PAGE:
The 2700K versus this 2600K offers only 100MHz more, that's all, and is only a fractional improvement. So you just need to calculate the cost difference between the 2700K and 2600K and see if that is worth a measly 100MHz or not. If only a very small cost difference, I would definitely go with the 2700K. If a moderate or large difference, I wouldn't pay too much for only 100MHz. When I bought my i7-2600K, I would have had to pay 22% more to get far less of a gain in processing power. I have zero regrets with going with the i7-2600K and not waiting around for the 2700K to be a perfect value.
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on February 2, 2011
This processor screams and tears through everything, all while managing to keep remarkably cool. Overclocked sound and stable to 4.5 ghz on a cheap air cooler

Some benchmarks @ 4.5:

Windows 7 WEI - 7.8
Cinebench 11.5 - 8.84 pts
Super PI 32m - 7m 45s
Passmark CPU performance 7.0 64 bit - 11700

Luckily my motherboard has 4 SATA III ports so I can avoid the faulty chipset issue with my 2 hard drives + 1 optical. Not in a huge hurry to exchange my board as system is rock solid
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on April 17, 2011
OK to the guy who said it has no advantages over the 2500k or the Athlon: Yes, it does. It is faster. It may not be much faster, but you really can't down-rate the processor because you think it is overpriced. The rating is supposed to be about the performance and quality of the product. There is a sub rating for value if you feel it is not worth it. As for the processor, I can't say enough about it. I'm easily overclocking it to 4.43Ghz using a Corsair A50 Heatsink. No temp issues and when it comes to rendering video, audio or any kind of compression, this thing kills the competition.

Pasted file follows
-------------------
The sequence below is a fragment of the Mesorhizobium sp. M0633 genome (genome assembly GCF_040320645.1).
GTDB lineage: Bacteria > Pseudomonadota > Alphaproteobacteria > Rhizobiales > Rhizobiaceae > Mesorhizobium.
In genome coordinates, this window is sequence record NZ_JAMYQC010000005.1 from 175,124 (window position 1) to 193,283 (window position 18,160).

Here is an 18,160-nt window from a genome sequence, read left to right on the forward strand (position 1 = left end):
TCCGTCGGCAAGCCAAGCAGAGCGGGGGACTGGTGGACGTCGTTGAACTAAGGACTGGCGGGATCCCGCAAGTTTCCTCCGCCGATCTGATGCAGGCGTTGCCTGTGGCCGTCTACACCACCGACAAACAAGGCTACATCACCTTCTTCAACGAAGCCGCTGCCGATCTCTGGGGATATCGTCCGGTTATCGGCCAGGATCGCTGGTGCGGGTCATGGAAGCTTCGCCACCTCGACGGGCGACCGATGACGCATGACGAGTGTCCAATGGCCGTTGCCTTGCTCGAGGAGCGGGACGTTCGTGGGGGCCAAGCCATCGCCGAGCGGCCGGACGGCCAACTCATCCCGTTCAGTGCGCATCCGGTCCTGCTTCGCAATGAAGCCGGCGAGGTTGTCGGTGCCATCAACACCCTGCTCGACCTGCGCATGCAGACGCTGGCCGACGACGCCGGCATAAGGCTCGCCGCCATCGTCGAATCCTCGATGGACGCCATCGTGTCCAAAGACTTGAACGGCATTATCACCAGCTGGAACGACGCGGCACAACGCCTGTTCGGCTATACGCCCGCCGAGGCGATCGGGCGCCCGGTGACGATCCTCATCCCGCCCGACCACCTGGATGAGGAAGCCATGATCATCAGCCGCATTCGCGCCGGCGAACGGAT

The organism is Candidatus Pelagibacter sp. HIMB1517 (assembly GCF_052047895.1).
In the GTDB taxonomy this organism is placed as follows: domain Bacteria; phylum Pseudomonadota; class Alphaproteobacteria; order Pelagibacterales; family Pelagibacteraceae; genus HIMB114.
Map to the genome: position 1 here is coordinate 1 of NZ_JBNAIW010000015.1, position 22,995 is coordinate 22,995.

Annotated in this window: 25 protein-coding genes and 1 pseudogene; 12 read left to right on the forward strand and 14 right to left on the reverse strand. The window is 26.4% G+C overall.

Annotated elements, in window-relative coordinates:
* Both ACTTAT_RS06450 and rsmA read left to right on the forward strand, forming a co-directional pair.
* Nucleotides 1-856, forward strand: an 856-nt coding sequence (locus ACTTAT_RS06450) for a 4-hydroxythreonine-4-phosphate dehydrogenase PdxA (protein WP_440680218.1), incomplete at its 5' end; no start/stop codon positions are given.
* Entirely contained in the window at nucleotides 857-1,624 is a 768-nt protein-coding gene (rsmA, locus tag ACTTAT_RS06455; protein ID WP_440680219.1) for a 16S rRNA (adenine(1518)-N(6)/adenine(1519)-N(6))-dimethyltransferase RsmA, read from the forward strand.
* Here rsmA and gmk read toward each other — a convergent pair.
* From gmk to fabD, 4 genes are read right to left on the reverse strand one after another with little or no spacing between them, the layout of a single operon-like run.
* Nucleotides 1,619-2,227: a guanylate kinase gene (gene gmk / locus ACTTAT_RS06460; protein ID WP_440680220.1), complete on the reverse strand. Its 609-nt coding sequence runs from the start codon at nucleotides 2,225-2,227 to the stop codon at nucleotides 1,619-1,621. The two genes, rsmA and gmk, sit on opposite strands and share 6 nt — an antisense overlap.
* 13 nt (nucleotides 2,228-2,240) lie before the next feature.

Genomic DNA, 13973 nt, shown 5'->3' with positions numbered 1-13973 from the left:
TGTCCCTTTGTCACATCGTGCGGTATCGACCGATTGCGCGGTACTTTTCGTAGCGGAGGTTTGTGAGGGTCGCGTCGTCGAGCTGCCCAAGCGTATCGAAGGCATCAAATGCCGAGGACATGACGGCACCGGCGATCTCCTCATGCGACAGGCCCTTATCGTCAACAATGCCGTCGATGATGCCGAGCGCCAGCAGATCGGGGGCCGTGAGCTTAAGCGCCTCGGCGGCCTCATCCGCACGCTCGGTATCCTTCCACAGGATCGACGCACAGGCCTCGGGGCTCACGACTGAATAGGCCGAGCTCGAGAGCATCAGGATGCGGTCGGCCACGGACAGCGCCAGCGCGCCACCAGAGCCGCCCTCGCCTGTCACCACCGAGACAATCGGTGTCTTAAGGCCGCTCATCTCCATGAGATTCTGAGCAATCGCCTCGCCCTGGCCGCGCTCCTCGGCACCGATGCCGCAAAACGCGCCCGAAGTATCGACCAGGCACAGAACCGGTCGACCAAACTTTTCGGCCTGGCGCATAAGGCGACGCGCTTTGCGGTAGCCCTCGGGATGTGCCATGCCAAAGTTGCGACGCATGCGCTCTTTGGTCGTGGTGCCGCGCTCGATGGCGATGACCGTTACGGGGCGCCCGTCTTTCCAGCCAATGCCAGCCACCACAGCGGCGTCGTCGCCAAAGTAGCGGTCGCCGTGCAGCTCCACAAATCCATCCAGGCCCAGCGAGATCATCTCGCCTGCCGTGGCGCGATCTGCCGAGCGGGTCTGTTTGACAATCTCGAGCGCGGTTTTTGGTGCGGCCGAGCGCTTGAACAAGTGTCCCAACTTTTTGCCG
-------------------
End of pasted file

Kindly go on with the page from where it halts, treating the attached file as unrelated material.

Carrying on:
Great Processor!
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on March 27, 2011
* Overall the processor is extremely fast and reliable...
* Overclocks Extremely fast and easy.
* Low voltage compared to my Q6600 (between .95-1.3 depending on Turbo and frequency)
* Have overclocked to 4.6Ghz and 4.9Ghz when turbo kicks in. Totally stable and runs only 2-4degrees Fahrenheit above room temperature during full throttle and runs at 75-82 degrees Fahrenheit (21-30C) during idle PC work (internet surfing, etc.) and up to 50C or 145ish F. Very cool for the speed and transistor count. I have experience with a $100 X4 AMD running at 4Ghz and when this processor is set to 4Ghz it runs circles around AMD. (I realize the price difference but do not be fooled when your friends try to one up you with a 4Ghz AMD and this spanks the 6-Core as well)
* According to Sandra Utilities at complete stock settings with mem set to 1066(had bad mem) it was fastest score on list and I rated in at 800th place out of every benchmark in world! and at 4.6Ghz with new ram running at 1866 I was rated the 270th fastest score in world. I was rated at 117GOPS. Freaking AWESOME! My Q6600 only scored a 36GOPS running at 3Ghz... So huge improvement!

Other Thoughts: